By Thomposn Chau
Yangoon, Myanmar, September 22, 2017
AS the top destination of Chinese investments, ASEAN means business when it comes to the Belt and Road Initiative (BRI), a trade body said. The initiative is expected to require “staggering” infrastructural investments in Asia’s developing economies.
Jointly organised by the territory’s government and its trade body, the Hong Kong Trade Development Council (HKTDC), the Belt and Road Summit under the theme, “from vision to action”.
The city’s leader, Carrie Lam, said during the event that ASEAN economies and geography make the regional bloc a key part of Beijing’s grand design.
Not only is ASEAN strategically located on the Belt and Road routes, the region’s emerging economies are seen as future drivers of the regional and global economy.
– Carrie Lam, Hong Kong Chief Executive
“Undoubtedly, ASEAN will continue to be a focal point for the Belt and Road, with a number of major collaborative projects already under way in the region,” she observed.
ASEAN “more ready”
The Myanmar Times asked Vincent Lo, chair of HKTDC, about ASEAN’s position in the BRI compared to Eastern Europe and Central Asia.
“The ASEAN countries are more ready [to work with the Belt and Road]. They are ready. They are keen. Business will be done. I have no doubt about that,” Mr Lo told The Myanmar Times, adding the fact that the two high-level investment delegations he led were to ASEAN countries speaks for itself.
In May, a Hong Kong-Shanghai infrastructure investment organised by the trade body visited Bangkok, Hanoi and Ho Chi Minh City, during which they were received by Thai Prime Minister General Prayut Chan-o-cha and Vietnam’s Prime Minster Nguyen Xuan Phuc.
“It is such a big pie. You need everybody. You need the whole world’s resources to try to get the BRI really up and running. We are now just scratching the surface.
“With the infrastructure built, there will be a lot of investment going to all these places. If you look at China in the past 30 odd years, it started with infrastructure as well,” the HKTDC chair went further.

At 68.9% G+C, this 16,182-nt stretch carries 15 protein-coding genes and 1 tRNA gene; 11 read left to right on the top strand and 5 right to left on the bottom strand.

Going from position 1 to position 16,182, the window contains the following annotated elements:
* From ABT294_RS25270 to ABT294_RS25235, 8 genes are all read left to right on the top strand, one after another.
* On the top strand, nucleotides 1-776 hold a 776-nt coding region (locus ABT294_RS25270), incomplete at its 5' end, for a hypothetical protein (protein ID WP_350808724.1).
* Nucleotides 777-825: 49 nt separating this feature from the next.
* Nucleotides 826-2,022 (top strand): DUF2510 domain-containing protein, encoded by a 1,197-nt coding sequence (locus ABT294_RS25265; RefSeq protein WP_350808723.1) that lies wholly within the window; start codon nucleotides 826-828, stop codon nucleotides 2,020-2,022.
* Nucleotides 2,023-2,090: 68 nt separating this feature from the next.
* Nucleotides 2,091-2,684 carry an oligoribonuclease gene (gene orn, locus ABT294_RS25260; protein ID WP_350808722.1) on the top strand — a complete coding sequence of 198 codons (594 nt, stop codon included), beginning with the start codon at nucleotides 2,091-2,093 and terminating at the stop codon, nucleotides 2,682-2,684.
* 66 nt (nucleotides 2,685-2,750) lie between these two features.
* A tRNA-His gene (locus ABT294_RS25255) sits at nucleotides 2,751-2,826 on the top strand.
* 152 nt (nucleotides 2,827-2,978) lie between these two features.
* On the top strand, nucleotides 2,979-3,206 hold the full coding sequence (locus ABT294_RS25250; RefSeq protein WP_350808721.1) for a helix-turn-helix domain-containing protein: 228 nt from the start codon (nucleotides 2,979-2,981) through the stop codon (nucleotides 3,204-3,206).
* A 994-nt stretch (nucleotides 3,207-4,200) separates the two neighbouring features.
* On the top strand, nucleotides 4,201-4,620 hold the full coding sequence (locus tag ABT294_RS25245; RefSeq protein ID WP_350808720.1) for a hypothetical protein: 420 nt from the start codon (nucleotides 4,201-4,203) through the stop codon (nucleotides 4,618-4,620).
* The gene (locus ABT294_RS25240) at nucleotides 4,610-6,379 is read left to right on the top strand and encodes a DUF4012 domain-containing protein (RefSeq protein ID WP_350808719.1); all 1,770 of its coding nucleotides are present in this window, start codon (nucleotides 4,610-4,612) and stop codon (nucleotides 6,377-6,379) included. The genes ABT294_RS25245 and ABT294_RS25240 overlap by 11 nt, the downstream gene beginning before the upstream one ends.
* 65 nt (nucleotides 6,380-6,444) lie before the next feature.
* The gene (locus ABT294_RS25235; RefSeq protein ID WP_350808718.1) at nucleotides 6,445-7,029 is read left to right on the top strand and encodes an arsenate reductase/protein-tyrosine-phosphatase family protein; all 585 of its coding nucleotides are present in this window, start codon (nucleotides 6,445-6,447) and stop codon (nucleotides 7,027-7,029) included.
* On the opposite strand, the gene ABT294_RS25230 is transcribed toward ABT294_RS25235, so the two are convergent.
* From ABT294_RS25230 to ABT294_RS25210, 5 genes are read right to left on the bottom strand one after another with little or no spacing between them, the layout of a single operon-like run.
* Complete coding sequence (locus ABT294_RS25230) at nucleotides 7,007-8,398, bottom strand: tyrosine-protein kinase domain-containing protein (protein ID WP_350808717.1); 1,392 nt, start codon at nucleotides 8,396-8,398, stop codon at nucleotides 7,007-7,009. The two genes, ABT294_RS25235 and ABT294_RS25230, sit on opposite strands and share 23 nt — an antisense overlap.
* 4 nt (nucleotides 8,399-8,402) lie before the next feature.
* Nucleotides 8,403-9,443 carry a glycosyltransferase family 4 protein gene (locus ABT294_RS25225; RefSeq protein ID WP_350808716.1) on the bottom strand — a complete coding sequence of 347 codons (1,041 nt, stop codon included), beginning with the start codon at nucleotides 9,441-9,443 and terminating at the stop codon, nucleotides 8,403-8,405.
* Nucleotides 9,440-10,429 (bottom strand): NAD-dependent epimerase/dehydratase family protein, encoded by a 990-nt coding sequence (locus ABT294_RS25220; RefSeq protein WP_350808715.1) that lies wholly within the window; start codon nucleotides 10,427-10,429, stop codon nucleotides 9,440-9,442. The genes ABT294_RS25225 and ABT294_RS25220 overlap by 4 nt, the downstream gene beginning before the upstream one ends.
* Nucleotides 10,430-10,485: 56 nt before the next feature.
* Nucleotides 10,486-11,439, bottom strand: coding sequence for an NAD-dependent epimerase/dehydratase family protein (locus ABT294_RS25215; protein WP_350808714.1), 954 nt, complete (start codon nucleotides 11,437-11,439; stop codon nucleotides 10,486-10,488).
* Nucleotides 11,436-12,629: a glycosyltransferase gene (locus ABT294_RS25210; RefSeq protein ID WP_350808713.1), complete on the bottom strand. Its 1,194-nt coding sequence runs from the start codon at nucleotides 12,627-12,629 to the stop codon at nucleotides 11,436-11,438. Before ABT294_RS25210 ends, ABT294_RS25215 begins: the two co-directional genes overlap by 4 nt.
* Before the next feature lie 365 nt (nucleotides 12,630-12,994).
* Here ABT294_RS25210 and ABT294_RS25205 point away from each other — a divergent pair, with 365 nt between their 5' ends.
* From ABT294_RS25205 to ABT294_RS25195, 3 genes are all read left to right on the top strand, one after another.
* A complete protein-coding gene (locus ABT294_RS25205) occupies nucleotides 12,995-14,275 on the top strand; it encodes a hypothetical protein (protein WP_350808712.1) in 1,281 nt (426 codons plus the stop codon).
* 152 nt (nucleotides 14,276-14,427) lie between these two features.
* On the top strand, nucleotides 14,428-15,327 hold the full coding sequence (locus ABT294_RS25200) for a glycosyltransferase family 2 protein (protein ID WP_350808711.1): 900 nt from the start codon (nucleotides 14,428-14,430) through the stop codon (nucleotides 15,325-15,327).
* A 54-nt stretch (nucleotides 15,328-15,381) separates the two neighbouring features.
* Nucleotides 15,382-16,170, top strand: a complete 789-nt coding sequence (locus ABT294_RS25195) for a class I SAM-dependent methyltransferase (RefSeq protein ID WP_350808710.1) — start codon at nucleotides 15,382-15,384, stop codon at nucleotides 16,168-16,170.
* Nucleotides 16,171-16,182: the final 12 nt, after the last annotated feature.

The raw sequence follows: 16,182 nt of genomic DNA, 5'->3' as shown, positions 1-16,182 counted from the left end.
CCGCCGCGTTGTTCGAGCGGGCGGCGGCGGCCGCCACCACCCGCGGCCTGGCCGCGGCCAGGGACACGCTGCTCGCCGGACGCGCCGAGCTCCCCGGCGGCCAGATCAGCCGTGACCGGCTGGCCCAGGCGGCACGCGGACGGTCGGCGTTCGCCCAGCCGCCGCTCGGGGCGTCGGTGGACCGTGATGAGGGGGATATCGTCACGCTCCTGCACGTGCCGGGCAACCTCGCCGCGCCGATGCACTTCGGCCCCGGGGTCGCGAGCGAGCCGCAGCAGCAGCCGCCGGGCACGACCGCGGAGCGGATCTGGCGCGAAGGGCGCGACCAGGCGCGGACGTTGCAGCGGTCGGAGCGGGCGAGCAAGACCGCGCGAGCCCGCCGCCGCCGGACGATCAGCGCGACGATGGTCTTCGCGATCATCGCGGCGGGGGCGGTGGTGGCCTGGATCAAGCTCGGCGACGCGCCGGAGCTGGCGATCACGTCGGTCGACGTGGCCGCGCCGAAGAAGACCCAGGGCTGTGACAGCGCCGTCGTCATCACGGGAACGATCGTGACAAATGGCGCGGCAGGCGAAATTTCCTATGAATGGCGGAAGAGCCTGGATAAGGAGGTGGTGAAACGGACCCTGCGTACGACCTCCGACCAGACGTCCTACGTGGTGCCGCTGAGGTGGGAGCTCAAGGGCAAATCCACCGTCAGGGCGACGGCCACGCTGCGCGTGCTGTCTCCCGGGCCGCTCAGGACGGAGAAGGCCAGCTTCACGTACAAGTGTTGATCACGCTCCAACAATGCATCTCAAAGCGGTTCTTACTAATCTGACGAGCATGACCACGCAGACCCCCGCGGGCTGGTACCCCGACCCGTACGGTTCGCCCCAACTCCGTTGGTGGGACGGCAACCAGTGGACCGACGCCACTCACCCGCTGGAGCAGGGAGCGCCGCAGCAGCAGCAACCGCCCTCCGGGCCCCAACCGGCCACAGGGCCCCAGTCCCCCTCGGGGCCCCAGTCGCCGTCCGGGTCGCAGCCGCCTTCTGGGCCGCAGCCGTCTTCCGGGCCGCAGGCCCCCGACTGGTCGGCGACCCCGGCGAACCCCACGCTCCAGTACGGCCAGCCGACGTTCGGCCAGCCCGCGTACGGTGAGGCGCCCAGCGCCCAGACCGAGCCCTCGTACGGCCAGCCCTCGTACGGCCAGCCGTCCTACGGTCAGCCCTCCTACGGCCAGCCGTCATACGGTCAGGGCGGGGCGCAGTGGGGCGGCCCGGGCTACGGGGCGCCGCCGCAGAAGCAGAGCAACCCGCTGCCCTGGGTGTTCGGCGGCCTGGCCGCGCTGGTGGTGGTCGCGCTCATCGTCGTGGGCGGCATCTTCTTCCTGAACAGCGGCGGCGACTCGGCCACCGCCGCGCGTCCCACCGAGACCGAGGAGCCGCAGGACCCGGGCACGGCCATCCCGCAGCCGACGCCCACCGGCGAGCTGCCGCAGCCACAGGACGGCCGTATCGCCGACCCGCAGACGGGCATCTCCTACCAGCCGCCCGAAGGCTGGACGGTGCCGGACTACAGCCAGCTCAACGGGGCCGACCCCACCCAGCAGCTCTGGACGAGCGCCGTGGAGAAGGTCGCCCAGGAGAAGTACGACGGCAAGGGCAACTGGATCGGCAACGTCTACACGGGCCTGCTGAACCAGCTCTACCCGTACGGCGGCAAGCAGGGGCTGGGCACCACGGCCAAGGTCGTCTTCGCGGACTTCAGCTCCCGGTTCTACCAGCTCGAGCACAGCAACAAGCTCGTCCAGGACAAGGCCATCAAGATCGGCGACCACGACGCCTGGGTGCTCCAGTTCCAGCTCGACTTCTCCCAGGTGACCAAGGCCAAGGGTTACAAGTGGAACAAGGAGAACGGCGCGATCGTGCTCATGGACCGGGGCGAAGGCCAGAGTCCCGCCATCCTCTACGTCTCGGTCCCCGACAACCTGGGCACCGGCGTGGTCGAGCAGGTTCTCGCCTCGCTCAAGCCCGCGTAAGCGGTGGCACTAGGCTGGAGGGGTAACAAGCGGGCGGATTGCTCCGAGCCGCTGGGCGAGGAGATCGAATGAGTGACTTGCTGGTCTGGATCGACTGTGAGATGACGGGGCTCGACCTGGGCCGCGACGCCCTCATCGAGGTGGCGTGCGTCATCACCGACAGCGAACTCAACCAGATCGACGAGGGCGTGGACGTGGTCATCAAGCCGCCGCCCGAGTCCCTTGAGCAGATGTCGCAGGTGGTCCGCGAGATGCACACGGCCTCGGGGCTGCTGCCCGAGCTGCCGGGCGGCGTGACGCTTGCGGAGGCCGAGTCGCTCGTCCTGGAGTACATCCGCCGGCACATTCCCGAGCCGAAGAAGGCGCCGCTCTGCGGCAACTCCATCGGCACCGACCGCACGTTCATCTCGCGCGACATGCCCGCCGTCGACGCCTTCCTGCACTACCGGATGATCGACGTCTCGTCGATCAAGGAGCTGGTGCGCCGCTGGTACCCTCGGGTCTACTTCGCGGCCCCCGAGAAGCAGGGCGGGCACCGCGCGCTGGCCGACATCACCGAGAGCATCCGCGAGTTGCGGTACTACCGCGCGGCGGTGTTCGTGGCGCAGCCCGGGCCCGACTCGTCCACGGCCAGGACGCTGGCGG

Mr Lo emphasised again and again during the media interview that Hong Kong would only facilitate projects purely from a commercial perspective. Politically-charged projects are done by the leadership in Beijing, though he refused to comment on individual projects.
“Theirs [China’s efforts to promote the BRI] is more politically driven. Obviously, Beijing will have their own agenda on who to invest in. But from Hong Kong’s perspective, we are looking at it purely from a business viewpoint.
“Hong Kong is looking at it [the BRI] commercially,” he said. For politically-driven projects, project stakeholders will need to go to Beijing for investment.
Many Hong Kong and Southeast Asian businesses view ASEAN as a core part of the BRI.
The ASEAN countries are more ready. They are ready. They are keen. Business will be done. I have no doubt about that.
– Vincent Lo, Hong Kong Trade Development Council
Speakers at the first panel agreed that policy coordination among governments is essential to the Belt and Road Initiative, as are the relaxation of restrictions, the removal of barriers and the promotion of investment, trade and commerce. Virasakdi Futrakul, Thailand’s deputy minister of foreign affairs, praised the city as a “strategic buckle” in the scheme.
The second panel spotlighted ASEAN economies which have undergone rapid economic growth in recent years.
Asia’s “staggering” infrastructural investment
The Belt and Road blueprint requires “staggering” infrastructural investment in Asia’s developing economies, according to the Asian Infrastructure Investment Bank (AIIB).
Luky Eko Wuryanto, AIIB Vice President, noted that the institution is interested in investing in infrastructure projects regardless of whether they are part of the Belt and Road framework.
Asia’s developing economies need a “staggering level” of infrastructural development that they can’t afford on their own, he stressed. South Asia in particular has been left behind in the region’s development drive, which started in Japan in the 1980s, continued in South Korea in the 1990s, and has dramatically transformed China over the last two decades.
Mr Wuryanto described the AIIB as a “new kid on the block”, founded only recently with a focus on the development of infrastructure and sectors including energy and power, transport and telecommunications, rural infrastructure and agriculture development, water supply and sanitation, environmental protection, urban development and logistics.
The institution has a key role in negotiating the envisaged “cross-country connectivity”, while ensuring that “no country is left behind.”
“Shared benefits should be clear and fair for all involved,” he said.
While developing Belt and Road countries have been left behind in infrastructural development, he said they also face the challenge of huge population growth and urbanisation, with more than three billion, or half of the world’s population, gravitating to cities by 2050. At the same time they are grappling with the impact of climate change and environmental degradation.
The big question is how to unlock their potential without aggravating existing pressures, he went on.
The AIIB’s answer is “brand new approach – being lean, clean and green” with sustainable development. “We have to look for development solutions while also protecting a fragile environment,” he concluded. “That’s the key.”